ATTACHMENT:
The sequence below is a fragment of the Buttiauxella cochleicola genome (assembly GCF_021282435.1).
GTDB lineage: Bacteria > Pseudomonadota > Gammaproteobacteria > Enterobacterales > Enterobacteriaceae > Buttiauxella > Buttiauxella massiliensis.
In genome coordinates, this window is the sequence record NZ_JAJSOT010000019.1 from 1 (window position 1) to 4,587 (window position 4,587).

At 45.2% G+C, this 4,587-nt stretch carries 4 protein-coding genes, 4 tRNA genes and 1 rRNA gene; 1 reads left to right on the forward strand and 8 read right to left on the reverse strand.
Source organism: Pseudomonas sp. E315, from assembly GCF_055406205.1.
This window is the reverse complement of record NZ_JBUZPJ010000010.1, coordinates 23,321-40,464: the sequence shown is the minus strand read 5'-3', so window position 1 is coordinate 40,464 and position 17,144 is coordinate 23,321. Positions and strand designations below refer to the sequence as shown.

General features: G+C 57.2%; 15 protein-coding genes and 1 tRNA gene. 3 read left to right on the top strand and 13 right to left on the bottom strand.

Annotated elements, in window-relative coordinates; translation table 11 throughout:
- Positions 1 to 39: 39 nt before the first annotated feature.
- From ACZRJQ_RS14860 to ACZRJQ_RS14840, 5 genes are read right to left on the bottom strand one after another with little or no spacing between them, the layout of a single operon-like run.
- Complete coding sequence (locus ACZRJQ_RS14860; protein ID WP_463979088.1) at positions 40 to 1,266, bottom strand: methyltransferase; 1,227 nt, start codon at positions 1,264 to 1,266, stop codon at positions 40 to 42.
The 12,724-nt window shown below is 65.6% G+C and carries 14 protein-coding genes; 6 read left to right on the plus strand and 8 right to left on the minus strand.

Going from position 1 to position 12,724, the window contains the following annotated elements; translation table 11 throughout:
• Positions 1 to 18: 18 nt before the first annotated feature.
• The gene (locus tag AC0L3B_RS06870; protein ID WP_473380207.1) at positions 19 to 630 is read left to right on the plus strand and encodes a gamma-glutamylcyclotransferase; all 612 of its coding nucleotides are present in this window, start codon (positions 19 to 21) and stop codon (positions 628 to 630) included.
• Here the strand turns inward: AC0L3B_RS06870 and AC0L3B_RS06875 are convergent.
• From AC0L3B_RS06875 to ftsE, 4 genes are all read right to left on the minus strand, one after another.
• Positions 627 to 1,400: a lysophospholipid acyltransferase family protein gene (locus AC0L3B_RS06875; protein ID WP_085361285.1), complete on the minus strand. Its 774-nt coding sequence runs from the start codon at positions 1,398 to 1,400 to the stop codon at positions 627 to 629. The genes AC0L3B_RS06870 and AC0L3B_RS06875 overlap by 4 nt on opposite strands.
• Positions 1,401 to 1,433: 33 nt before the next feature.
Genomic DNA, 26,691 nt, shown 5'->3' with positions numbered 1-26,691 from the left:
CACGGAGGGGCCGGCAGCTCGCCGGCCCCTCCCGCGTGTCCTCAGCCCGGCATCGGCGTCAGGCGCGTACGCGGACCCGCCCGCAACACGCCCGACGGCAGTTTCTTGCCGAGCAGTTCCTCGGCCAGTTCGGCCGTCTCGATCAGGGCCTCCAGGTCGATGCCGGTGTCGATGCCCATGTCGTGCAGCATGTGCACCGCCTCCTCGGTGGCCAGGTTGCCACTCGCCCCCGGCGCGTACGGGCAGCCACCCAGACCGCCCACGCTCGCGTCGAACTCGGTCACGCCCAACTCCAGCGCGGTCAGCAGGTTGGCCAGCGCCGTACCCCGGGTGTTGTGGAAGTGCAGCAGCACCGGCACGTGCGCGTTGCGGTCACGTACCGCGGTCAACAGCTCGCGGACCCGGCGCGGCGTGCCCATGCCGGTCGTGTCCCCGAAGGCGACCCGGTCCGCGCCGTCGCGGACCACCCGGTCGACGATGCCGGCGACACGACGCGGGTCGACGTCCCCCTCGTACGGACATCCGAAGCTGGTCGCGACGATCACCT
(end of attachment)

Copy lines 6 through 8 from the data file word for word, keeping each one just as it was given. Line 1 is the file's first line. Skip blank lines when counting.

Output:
This window is the reverse complement of record NZ_JBUZPJ010000010.1, coordinates 23,321-40,464: the sequence shown is the minus strand read 5'-3', so window position 1 is coordinate 40,464 and position 17,144 is coordinate 23,321. Positions and strand designations below refer to the sequence as shown.

General features: G+C 57.2%; 15 protein-coding genes and 1 tRNA gene. 3 read left to right on the top strand and 13 right to left on the bottom strand.

Annotated elements, in window-relative coordinates; translation table 11 throughout: